IRAS issues e-Tax Guide, “Income tax: Total asset method for interest adjustment”

23 December 2016

On 16 December 2016, the Inland Revenue Authority of Singapore (IRAS) issued the e-Tax Guide, “Income tax: Total asset method for interest adjustment”.

The e-Tax Guide sets out the application of the total asset method (TAM) of attributing common interest expense to income producing and non-income producing assets and is relevant to taxpayers who claim deductions of interest expense and borrowing costs akin to interest, incurred on loans or borrowings, under section 14(1)(a) of the Income Tax Act (ITA).

Interest expense and borrowing costs incurred on loans specifically taken up to finance income-producing assets or assets that are employed in acquiring income are deductible against the income produced. If the asset does not produce income, the interest expense and borrowing costs are not tax deductible.

If a taxpayer cannot identify and track the use of an interest-bearing loan to specific assets financed by the loan and not all the assets are income producing, the TAM may be adopted to attribute the common interest expense to the assets.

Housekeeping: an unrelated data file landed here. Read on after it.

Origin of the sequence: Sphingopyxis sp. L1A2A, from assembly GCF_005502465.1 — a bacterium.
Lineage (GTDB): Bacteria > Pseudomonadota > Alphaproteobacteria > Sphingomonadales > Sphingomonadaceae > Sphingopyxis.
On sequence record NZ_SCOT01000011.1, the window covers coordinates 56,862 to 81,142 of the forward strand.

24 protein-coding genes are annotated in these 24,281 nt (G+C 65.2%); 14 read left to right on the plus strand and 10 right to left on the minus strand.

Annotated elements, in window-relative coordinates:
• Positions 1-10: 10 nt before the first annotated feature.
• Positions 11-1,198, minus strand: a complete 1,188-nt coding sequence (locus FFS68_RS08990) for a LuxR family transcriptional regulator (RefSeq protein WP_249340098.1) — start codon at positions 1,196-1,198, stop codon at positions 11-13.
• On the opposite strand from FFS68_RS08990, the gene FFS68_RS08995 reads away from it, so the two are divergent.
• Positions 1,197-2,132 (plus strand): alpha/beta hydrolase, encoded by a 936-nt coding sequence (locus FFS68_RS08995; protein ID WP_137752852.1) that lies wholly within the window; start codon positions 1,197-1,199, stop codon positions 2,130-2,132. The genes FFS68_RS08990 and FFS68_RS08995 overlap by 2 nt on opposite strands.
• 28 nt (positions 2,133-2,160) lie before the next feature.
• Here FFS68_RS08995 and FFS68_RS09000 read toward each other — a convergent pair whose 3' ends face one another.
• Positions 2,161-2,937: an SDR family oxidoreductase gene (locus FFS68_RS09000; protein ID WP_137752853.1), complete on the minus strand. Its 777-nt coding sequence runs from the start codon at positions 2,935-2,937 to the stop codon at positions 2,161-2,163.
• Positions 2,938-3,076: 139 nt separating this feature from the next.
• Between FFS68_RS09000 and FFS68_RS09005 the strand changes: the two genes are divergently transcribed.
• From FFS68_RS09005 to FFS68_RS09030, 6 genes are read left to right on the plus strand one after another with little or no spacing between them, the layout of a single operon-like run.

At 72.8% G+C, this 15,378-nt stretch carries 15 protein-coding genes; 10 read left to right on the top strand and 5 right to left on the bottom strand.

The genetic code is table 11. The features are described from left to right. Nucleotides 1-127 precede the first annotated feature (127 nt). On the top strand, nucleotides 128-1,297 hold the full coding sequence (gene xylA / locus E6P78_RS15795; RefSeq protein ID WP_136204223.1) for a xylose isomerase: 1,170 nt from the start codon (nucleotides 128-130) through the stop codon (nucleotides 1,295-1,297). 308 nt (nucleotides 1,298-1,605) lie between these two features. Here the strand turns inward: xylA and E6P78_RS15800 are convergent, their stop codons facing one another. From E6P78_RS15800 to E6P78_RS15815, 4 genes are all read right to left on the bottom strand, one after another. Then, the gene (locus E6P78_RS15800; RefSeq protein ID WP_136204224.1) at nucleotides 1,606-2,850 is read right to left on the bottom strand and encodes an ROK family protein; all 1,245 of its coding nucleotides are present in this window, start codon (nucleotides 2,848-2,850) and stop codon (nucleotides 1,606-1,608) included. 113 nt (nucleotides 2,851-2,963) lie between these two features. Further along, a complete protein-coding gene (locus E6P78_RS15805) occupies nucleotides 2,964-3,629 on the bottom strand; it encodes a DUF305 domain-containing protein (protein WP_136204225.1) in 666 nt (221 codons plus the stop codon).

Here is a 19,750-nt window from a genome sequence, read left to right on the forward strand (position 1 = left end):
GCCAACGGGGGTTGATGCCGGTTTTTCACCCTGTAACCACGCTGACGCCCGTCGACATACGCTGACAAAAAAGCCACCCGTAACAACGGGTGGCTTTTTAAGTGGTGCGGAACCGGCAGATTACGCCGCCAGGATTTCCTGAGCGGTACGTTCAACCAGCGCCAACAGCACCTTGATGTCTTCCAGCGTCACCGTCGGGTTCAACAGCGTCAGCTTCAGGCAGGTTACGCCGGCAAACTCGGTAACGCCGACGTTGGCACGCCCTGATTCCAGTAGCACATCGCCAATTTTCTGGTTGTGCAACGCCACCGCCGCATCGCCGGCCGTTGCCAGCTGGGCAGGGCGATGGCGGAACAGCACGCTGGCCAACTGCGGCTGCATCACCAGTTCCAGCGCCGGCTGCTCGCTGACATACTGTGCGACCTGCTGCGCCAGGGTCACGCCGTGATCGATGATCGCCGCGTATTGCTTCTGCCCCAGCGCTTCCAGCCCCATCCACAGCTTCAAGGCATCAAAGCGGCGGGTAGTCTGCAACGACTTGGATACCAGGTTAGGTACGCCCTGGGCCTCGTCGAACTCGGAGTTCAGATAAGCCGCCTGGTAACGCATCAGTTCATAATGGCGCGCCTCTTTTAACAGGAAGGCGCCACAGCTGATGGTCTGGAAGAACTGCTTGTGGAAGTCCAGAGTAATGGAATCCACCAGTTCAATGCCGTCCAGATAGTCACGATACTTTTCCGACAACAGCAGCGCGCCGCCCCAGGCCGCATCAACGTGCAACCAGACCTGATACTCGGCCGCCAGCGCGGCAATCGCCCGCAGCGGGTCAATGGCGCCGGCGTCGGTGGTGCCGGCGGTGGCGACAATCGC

The formula in the TAM attributes an amount of common interest expense incurred to each asset in the total asset base as at the financial year end, other than the assets financed by specific interest bearing loans.

IRAS has stated that taxpayers will need to provide their interest restriction computations in their tax computations but they need not submit any supporting documents with their Income Tax Return. However, sufficient documentation must be maintained for submission to the CIT if called upon to do.

Taxpayers who use the TAM are to align their methodology from the date of the e-Tax Guide (i.e. 16 December 2016).

For full details, please refer the e-Tax Guide on the IRAS website.

Source: This article was extracted from the Inland Revenue Authority of Singapore’s (IRAS) website. Visit for more information.

Businesses to receive a 250% tax deduction on wages for voluntary work at IPCs

5 July 2016

Under the Business and IPC Partnership Scheme (BIPS), a total of 250% tax deduction on wages and related expenses will be given to businesses wef 1 July 2016 to 31 December 2018 for voluntary services that their employees provide to Institutions of a Public Character (IPCs). An IPC is an organisation approved by the Commissioner of Charities to receive tax-deductible donations.

These volunteer services will however be subject to the agreement of IPCs, and will include:

  • professional services in various areas, such as legal, human resources, and accounting; or
  • general voluntary services for IPCs.